Brand names such as Vespa and Lambretta are music to the ears of many scooter aficionados, not only those who remember the era of the mods and rockers, but many younger people too, as after all, with their classic designs they still look cool.
There has been a renaissance of interest in scooters. A considerable number of motorists these days are switching to two-wheeled transport from their usual four to cut costs, at least for their daily commute.
With fuel-sipping engines and the low emissions offered by modern machines, running a scooter can be a great deal cheaper than a car. But let's go back to the time when scooters were in their hay day, the era of the Mods and Rockers in the early 1960's.
The phrase 'Mod' is a word that best describes the youth movement and ensuing sub-culture that had fully developed by the mid-60's.
Originating from London in the late 1950s, the word is derived from modernist / modern.
In the '50s, the term Mod used to describe modern jazz musicians and fans, as modern jazz, along with easy listening songs and Rock and Roll, were the musical mainstream during that decade.
Rock and Roll, however, was followed by members of the Rocker subculture, who were contemporary rivals to the Mods. Indeed, there were many violent clashes between the two which often took place at seaside resorts, the Mods arriving on their scooters while the Rockers turning up on their larger and often faster motorcycles.
The Mod subculture expanded during difficult economic times when the country was still trying to recover from the war, but Mods still needed to maintain their fastidious image of style and fashion.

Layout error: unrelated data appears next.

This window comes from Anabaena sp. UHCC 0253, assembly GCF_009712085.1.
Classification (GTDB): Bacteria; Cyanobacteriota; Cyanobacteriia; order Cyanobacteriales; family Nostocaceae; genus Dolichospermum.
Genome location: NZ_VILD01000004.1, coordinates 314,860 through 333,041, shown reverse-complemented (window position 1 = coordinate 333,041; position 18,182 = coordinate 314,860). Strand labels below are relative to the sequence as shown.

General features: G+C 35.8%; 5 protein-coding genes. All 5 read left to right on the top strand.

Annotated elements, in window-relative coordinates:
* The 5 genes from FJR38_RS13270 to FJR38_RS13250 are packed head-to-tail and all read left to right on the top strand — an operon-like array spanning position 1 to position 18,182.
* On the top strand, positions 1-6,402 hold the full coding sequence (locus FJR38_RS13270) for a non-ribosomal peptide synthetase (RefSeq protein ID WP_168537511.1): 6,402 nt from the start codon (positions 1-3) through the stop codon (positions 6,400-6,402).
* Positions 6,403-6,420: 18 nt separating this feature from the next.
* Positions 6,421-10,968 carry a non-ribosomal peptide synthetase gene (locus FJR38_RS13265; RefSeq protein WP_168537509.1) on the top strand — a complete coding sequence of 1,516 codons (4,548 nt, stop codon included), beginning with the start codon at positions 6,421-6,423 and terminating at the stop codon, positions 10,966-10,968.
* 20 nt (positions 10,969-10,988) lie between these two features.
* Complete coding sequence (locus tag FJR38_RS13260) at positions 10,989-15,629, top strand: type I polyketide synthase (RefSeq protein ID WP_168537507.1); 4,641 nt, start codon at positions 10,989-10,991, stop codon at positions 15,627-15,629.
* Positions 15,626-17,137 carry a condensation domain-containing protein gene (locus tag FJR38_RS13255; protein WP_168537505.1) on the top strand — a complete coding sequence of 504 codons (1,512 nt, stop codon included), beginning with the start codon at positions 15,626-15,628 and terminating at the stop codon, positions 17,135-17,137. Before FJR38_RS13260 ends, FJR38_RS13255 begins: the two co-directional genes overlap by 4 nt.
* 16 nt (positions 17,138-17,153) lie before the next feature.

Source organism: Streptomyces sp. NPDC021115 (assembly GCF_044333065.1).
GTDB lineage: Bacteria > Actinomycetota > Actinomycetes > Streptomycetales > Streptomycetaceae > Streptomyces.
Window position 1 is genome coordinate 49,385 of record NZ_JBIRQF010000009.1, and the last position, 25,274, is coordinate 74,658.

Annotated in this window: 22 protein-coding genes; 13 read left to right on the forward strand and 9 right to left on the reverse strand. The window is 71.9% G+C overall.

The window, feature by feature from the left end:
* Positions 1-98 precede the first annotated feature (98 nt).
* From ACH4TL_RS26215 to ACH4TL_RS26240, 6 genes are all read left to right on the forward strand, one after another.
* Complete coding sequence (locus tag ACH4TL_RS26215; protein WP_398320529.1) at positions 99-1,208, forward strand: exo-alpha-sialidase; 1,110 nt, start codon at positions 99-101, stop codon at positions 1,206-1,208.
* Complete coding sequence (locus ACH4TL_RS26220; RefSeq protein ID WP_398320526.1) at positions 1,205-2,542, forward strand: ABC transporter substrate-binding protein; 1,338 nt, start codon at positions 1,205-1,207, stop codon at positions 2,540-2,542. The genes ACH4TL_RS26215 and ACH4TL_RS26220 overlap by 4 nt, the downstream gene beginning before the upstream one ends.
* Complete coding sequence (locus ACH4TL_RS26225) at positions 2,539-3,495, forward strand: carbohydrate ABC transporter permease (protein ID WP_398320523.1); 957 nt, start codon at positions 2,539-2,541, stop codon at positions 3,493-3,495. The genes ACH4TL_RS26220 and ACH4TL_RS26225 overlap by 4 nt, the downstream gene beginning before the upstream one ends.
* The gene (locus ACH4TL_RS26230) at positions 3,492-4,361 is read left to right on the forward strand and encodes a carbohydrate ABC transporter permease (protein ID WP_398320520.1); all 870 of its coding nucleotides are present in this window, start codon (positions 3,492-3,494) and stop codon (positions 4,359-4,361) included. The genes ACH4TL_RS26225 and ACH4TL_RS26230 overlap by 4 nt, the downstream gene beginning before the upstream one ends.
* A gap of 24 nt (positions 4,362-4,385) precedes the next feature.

The youths of the early 1960s were one of the first generations that did not have to contribute money from after-school jobs to add to their family finances.
This meant that mod teens and young adults could use much of their disposable income to purchase stylish clothes.
Indeed, older generations often believed them to be fashion-obsessed.
It was all part of the era of 'swinging London'.
Scooters had provided cheap transport for decades before the development of the mod subculture, but as well as using scooters for their transportation, mods used them as a fashion accessory.
Whilst a few other makes were available, they usually choose Italian-designed Lambrettas or Vespas for their elegant and classic design.
Mods were obsessed with fashion. Young teenagers would wear designer suits and dresses to escape their stereotypical working class routes regarding fashion.
As far as music was concerned, they'd listen to raucous garage rock, with strong R&B / Northern Soul influences, African American soul, Jamaican ska and British beat music, in contrast to the stronger Blues and Rock and Roll influences of their Rocker contemporaries.
However, the Italian motor scooter was probably at the top of the list of passions for most Mods who embraced them as an icon for their way of life.
The Who, one of the biggest bands at the time, had a huge influence on Mods culture.
Their album, Quadrophenia, also lent its name to film tribute to the Mods movement.
Released in September 1979, this film featured the Lambretta heavily. Even today the name Lambretta is synonymous with the original Modmobile – the Scooter – and the distinctive Italian influenced-style of that era.
Lambretta scooters continued to be produced in Italy until 1971 and were also manufactured under license in France, Germany, Spain, India, Brazil, Colombia and Argentina, making it a worldwide brand.
In 1972, the Indian government bought the rights to the Lambretta name, creating Scooters India Limited, a company that continues to produce them today.
Scooters made by Vespa were also much loved by many. Enrico Piaggio began production of Vespa machines in 1943 as a way of introducing cheap transport for Italians.
Piaggio continues to produce a full product range today and is now the largest manufacturer of two-wheeled vehicles in Europe, and the world's fourth largest motorcycle manufacturer in terms of unit sales.